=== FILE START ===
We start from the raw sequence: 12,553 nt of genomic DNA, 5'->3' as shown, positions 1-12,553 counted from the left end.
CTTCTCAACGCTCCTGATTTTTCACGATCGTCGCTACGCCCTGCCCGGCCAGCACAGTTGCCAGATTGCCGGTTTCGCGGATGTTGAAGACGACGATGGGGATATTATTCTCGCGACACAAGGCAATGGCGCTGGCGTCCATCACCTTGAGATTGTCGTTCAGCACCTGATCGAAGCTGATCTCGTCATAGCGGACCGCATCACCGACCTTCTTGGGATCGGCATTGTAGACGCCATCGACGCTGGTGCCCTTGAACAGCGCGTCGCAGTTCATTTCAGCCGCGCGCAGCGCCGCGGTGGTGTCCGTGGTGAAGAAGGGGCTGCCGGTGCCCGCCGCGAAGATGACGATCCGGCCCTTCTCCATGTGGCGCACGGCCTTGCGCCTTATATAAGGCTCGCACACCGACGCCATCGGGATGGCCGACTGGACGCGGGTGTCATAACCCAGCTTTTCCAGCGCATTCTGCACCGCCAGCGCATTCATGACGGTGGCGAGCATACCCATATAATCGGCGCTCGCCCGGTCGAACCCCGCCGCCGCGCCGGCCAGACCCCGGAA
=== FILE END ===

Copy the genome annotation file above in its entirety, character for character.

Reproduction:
We start from the raw sequence: 12,553 nt of genomic DNA, 5'->3' as shown, positions 1-12,553 counted from the left end.
CTTCTCAACGCTCCTGATTTTTCACGATCGTCGCTACGCCCTGCCCGGCCAGCACAGTTGCCAGATTGCCGGTTTCGCGGATGTTGAAGACGACGATGGGGATATTATTCTCGCGACACAAGGCAATGGCGCTGGCGTCCATCACCTTGAGATTGTCGTTCAGCACCTGATCGAAGCTGATCTCGTCATAGCGGACCGCATCACCGACCTTCTTGGGATCGGCATTGTAGACGCCATCGACGCTGGTGCCCTTGAACAGCGCGTCGCAGTTCATTTCAGCCGCGCGCAGCGCCGCGGTGGTGTCCGTGGTGAAGAAGGGGCTGCCGGTGCCCGCCGCGAAGATGACGATCCGGCCCTTCTCCATGTGGCGCACGGCCTTGCGCCTTATATAAGGCTCGCACACCGACGCCATCGGGATGGCCGACTGGACGCGGGTGTCATAACCCAGCTTTTCCAGCGCATTCTGCACCGCCAGCGCATTCATGACGGTGGCGAGCATACCCATATAATCGGCGCTCGCCCGGTCGAACCCCGCCGCCGCGCCGGCCAGACCCCGGAA